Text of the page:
Your best bet is going to be to ask the landowner or the TPWD for advice if you don’t want to spend a week reading all the regulations. You can also check out our blog:

Hunting Lease Agreement

How to Find and Secure a Hunting Lease in Texas

The Texas Parks and Wildlife Department has you sorted with public hunt drawings. Here’s what you gotta do for your ticket to huntin’ heaven:

  1. Apply through the Department’s public hunt drawings.
  2. Keep an eye open for a selection notification from the Department.
  3. Slap down your hunt permit fee.
  4. Score your Special Permit and hunt details from our good folks at the Wildlife Department.
  5. Stick to the time and place penciled in for the hunt.

Remember, Central Texas ain’t the Wild West—you gotta obey rules and regulations during the hunt. For any queries about leasing, reach out to TPWD’s Public Hunting Program.

Want more help? Read our blog post about How to Find a Deer Lease in Texas.

Cost and Terms: Deciphering Common Lease Agreements

If you’re looking to secure a hunting lease, it’s imperative to understand lease agreements. Usually, the costs could range from several dollars per acre per day to hundreds of dollars per day depending on the property. Now, it’s vital to note that the length of the lease varies by the property. Typically, it’s the landowner who takes on the responsibility of administering the hunt. 

Deciphering lease agreements can appear daunting initially, but grasping these common lease agreements becomes second nature with just a bit of time and patience. Now get out there, and secure your spot in the great Texas outdoors.

We’ve written an entire guide about costs. Check out How Much is a Hunting Lease per Acre for more info.


What Species of Deer can be Found in Each Zone?

In Texas, hunters can encounter two primary species of deer: the white-tailed deer and the mule deer. White-tailed deer are prevalent throughout Texas, while mule deer are predominantly found in the western regions of the state.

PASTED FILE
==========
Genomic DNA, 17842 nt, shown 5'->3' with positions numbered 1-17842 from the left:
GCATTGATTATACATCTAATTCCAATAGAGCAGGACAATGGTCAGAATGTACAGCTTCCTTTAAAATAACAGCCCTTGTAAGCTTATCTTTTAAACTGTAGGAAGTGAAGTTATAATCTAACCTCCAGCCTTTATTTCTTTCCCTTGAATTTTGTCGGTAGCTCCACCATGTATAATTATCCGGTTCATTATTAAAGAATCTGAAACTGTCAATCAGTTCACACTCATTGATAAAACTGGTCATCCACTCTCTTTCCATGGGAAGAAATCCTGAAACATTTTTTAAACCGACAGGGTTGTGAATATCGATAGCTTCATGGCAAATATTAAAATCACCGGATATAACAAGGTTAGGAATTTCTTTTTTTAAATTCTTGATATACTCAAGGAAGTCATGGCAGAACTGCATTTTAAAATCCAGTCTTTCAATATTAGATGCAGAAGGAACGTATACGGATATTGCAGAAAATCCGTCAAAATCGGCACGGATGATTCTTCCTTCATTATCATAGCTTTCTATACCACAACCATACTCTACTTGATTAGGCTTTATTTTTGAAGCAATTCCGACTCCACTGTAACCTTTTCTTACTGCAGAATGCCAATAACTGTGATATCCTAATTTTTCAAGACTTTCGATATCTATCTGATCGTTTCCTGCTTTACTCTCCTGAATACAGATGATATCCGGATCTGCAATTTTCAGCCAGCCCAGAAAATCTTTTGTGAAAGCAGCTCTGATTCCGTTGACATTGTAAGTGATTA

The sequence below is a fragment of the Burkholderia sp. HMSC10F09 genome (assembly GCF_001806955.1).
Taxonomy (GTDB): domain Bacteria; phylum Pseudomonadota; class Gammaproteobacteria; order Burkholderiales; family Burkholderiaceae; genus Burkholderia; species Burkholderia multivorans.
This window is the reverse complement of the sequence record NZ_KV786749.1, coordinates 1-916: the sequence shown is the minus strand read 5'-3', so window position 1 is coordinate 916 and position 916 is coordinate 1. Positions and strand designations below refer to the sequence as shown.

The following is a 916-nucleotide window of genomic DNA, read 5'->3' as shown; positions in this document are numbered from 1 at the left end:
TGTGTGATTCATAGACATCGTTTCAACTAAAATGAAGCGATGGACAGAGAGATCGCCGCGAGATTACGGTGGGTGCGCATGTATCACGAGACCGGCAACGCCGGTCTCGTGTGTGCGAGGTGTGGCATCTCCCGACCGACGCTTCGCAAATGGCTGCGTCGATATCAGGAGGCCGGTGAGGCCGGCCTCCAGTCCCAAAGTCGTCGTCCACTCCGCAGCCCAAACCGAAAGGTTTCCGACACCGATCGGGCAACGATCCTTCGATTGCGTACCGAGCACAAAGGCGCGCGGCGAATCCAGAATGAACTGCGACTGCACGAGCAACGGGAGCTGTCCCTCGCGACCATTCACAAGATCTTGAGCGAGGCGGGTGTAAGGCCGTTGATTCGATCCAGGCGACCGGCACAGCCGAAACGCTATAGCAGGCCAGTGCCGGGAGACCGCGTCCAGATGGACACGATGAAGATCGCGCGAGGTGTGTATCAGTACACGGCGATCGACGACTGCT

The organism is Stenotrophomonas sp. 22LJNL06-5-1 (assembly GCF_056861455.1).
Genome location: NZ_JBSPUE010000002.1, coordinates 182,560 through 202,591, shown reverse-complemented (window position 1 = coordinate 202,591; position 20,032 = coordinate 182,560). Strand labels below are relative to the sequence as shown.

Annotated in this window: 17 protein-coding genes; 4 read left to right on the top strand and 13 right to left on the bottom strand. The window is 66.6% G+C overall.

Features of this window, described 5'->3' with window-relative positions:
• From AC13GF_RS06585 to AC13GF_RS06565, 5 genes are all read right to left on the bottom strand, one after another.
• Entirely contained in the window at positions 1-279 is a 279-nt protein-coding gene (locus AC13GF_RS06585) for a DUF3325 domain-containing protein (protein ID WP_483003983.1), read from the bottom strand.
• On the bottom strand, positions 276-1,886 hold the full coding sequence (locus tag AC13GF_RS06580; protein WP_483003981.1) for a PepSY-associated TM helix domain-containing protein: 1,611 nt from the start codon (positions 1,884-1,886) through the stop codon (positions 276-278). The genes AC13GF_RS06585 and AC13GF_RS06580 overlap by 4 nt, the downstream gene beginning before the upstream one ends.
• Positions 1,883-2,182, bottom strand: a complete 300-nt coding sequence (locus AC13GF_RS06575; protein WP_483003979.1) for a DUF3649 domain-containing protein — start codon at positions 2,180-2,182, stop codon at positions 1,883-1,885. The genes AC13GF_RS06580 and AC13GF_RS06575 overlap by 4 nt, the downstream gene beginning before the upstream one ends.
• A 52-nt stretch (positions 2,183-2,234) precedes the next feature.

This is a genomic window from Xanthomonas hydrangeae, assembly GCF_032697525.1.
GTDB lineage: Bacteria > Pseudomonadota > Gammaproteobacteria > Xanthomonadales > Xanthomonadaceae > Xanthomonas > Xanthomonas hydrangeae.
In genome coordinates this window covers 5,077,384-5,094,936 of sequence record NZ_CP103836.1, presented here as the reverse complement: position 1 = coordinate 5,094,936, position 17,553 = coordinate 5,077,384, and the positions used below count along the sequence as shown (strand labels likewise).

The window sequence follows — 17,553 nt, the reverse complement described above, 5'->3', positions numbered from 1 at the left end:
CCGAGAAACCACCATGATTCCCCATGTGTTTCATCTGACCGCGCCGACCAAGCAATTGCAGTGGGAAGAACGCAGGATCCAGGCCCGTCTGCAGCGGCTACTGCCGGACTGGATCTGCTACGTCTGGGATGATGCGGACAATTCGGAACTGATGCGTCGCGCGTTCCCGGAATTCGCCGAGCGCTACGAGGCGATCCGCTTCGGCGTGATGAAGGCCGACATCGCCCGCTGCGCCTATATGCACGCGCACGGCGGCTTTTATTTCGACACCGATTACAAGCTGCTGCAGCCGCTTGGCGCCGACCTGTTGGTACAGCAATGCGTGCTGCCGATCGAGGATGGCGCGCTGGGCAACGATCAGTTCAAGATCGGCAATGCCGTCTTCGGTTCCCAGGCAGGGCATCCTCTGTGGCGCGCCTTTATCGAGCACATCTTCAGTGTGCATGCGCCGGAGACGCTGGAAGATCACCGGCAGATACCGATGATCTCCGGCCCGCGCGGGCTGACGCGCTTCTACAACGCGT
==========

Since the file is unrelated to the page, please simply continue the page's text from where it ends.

In Texas, legal shooting hours for deer hunting are from 30 minutes before sunrise to 30 minutes after sunset. It is imperative to adhere strictly to these legal shooting hours to maintain ethical hunting practices and comply with state laws.

Can I use a Crossbow for Deer Hunting in Texas?

Yes, crossbows are permitted for deer hunting in Texas. They can be used during the Archery Only season and the general hunting season, offering flexibility for both novice and experienced hunters.

Can Non-residents Hunt Deer in Texas?

Yes, non-residents are allowed to hunt deer in Texas, provided they obtain a non-resident hunting license. They must also adhere to the same hunting regulations and bag limits as Texas residents to ensure fairness and compliance.

What are the Penalties for Violating Deer Hunting Regulations in Texas?

Violating deer hunting regulations in Texas can lead to severe consequences, including substantial fines, potential incarceration, and the revocation of hunting privileges. Additionally, any hunting equipment used may be confiscated. Strict adherence to hunting regulations is essential for lawful and responsible hunting.

Do I need Hunter Education in Texas?

Individuals born on or after September 2, 1971, are required to complete a hunter education course in Texas. This course can be completed either online or in person and is designed to instill responsible and safe hunting practices.


Don’t forget, staying true to the hunter’s code, keeping within the law, and respecting the land is the hallmark of any seasoned hunter. Texas, with its rich hunting culture and diverse landscapes, is a haven for those who walk the path of the hunter, be they local or from lands afar. So, with all said and done, gear up, get out there, and may your aim be true.

Joshua Cordray
I'm Josh. I love getting outdoors, hiking, camping, and enjoying the beauty of this beautiful earth. I'm also passionate about writing, and love creating stories, guides, and helpful articles about everything to do with being an outdoorsman.